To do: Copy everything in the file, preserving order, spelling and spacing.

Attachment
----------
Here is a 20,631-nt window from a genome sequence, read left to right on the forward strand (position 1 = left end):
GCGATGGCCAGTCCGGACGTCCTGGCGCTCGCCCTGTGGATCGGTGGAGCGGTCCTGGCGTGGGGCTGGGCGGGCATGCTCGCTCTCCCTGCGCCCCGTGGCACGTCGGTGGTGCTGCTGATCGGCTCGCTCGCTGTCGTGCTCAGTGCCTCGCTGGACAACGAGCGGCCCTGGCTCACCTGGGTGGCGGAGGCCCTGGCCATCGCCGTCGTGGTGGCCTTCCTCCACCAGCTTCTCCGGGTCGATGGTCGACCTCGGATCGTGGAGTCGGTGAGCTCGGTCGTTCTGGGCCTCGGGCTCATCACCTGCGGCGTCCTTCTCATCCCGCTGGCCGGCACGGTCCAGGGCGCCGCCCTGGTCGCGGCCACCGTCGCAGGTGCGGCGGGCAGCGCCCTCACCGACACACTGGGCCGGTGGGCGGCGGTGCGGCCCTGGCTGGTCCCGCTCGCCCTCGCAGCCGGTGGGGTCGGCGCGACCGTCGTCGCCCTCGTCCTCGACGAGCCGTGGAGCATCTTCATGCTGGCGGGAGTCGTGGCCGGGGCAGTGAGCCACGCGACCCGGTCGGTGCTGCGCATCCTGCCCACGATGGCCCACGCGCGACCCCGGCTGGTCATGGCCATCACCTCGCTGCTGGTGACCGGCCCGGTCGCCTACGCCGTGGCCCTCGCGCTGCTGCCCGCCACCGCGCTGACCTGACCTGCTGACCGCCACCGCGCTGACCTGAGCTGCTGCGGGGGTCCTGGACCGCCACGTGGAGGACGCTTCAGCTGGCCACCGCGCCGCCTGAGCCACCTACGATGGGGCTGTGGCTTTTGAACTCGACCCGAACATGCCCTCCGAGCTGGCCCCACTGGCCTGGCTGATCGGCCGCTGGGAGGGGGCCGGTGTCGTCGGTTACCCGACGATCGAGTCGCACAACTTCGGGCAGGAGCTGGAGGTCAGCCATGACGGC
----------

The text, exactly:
Here is a 20,631-nt window from a genome sequence, read left to right on the forward strand (position 1 = left end):
GCGATGGCCAGTCCGGACGTCCTGGCGCTCGCCCTGTGGATCGGTGGAGCGGTCCTGGCGTGGGGCTGGGCGGGCATGCTCGCTCTCCCTGCGCCCCGTGGCACGTCGGTGGTGCTGCTGATCGGCTCGCTCGCTGTCGTGCTCAGTGCCTCGCTGGACAACGAGCGGCCCTGGCTCACCTGGGTGGCGGAGGCCCTGGCCATCGCCGTCGTGGTGGCCTTCCTCCACCAGCTTCTCCGGGTCGATGGTCGACCTCGGATCGTGGAGTCGGTGAGCTCGGTCGTTCTGGGCCTCGGGCTCATCACCTGCGGCGTCCTTCTCATCCCGCTGGCCGGCACGGTCCAGGGCGCCGCCCTGGTCGCGGCCACCGTCGCAGGTGCGGCGGGCAGCGCCCTCACCGACACACTGGGCCGGTGGGCGGCGGTGCGGCCCTGGCTGGTCCCGCTCGCCCTCGCAGCCGGTGGGGTCGGCGCGACCGTCGTCGCCCTCGTCCTCGACGAGCCGTGGAGCATCTTCATGCTGGCGGGAGTCGTGGCCGGGGCAGTGAGCCACGCGACCCGGTCGGTGCTGCGCATCCTGCCCACGATGGCCCACGCGCGACCCCGGCTGGTCATGGCCATCACCTCGCTGCTGGTGACCGGCCCGGTCGCCTACGCCGTGGCCCTCGCGCTGCTGCCCGCCACCGCGCTGACCTGACCTGCTGACCGCCACCGCGCTGACCTGAGCTGCTGCGGGGGTCCTGGACCGCCACGTGGAGGACGCTTCAGCTGGCCACCGCGCCGCCTGAGCCACCTACGATGGGGCTGTGGCTTTTGAACTCGACCCGAACATGCCCTCCGAGCTGGCCCCACTGGCCTGGCTGATCGGCCGCTGGGAGGGGGCCGGTGTCGTCGGTTACCCGACGATCGAGTCGCACAACTTCGGGCAGGAGCTGGAGGTCAGCCATGACGGC